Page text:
WASHINGTON (AP) -- The private Conference Board reports on U.S. consumer confidence in November. The report will be released at 10 a.m. Eastern Tuesday.
SMALL REBOUND: Economists forecast that the consumer confidence index rose to a reading of 73 this month, according to a survey by FactSet. That would be up from 71.2 in October and a modest rebound from October's 9-point plunge.
Consumers' confidence is closely watched because consumer spending accounts for 70 percent of economic activity.
SHUTDOWN HIT CONFIDENCE: The 16-day partial government shutdown hammered consumers' confidence last month, pushing it to its lowest level since April.
The drop came just a few months after confidence reached a 5-year high of 82.1 in June, following steady job gains and a pickup in economic growth. That's still below the reading of 90 that is consistent with a healthy economy.
SLOW REBOUND: Lower gas prices and a recent pickup in job gains could help restore consumers' optimism.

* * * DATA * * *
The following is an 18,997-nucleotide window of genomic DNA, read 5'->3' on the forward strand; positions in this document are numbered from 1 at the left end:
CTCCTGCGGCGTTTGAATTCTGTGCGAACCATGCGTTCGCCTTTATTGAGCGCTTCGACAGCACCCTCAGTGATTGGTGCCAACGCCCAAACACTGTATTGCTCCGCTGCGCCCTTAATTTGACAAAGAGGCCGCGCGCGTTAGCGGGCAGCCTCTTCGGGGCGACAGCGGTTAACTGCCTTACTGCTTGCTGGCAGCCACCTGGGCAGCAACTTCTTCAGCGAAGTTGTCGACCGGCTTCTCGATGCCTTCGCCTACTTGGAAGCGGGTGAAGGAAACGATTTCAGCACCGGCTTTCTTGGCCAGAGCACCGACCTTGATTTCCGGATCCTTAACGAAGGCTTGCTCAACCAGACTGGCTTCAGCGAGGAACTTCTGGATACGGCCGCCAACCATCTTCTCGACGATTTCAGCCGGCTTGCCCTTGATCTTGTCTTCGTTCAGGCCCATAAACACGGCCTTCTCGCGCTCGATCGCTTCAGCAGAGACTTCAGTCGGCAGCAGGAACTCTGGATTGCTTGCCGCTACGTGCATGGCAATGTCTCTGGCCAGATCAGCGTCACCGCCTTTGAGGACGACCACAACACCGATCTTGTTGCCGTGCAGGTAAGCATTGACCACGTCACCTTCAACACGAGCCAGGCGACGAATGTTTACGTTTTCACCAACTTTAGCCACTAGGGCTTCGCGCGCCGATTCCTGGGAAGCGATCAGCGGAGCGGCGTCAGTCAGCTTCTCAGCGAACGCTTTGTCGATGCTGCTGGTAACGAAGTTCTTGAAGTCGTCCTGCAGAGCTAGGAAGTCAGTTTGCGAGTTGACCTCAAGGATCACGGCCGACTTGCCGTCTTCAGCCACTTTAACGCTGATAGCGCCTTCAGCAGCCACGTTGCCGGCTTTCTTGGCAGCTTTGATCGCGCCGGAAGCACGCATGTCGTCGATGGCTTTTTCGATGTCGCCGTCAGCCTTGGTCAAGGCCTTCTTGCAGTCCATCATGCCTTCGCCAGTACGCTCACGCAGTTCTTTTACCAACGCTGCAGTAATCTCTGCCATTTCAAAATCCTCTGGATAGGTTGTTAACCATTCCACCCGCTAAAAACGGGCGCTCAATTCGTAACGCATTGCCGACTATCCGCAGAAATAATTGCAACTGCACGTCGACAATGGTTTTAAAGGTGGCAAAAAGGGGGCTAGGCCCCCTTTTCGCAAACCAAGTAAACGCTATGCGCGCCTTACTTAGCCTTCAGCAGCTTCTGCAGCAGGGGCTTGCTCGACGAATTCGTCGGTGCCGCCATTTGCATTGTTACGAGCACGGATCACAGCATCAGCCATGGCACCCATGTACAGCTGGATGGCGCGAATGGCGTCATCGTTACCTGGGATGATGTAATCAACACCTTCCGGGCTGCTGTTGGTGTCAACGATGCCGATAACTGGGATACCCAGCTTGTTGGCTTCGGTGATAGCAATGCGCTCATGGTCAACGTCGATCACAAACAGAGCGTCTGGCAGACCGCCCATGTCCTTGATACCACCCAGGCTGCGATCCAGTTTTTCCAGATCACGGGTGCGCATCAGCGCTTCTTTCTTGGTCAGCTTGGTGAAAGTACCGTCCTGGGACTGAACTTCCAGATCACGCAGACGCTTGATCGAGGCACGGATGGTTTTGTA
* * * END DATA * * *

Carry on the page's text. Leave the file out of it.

Employers added an average of 202,000 jobs from August through October, up from just 146,000 in the previous three months.
And lower gas prices have put more money in consumers' pockets. Prices fell for nine straight weeks to the lowest level in nearly two years before moving up slightly in the past two week. The average price for a gallon of gas nationwide Monday was $3.28.
Falling confidence can cause Americans to spend less. That slows the economic growth, although the relationship between confidence and spending isn't automatic. It can take time for lower confidence to show up in the spending figures. And consumers sometimes keep spending even when they say they feel less confident.
That's what happened last month. Despite the sharp fall in confidence, consumer spent 0.4 percent more at retail stores and restaurants than in September.
Strong auto sales accounted for about half the gain. Restaurants also reported a healthy increase in spending. But Americans also spent more on furniture, electronics and clothing. There were some signs of caution: sales at grocery stores were flat and department stores reported only slightly higher sales.
Still, growth is expected to slow in the current October-December quarter, partly because consumer spending growth is likely to be moderate. The economy expanded at a 2.8 percent annual rate in the July-September quarter, but most economists expect it will slow to about a 2 percent rate or lower in the fourth quarter.
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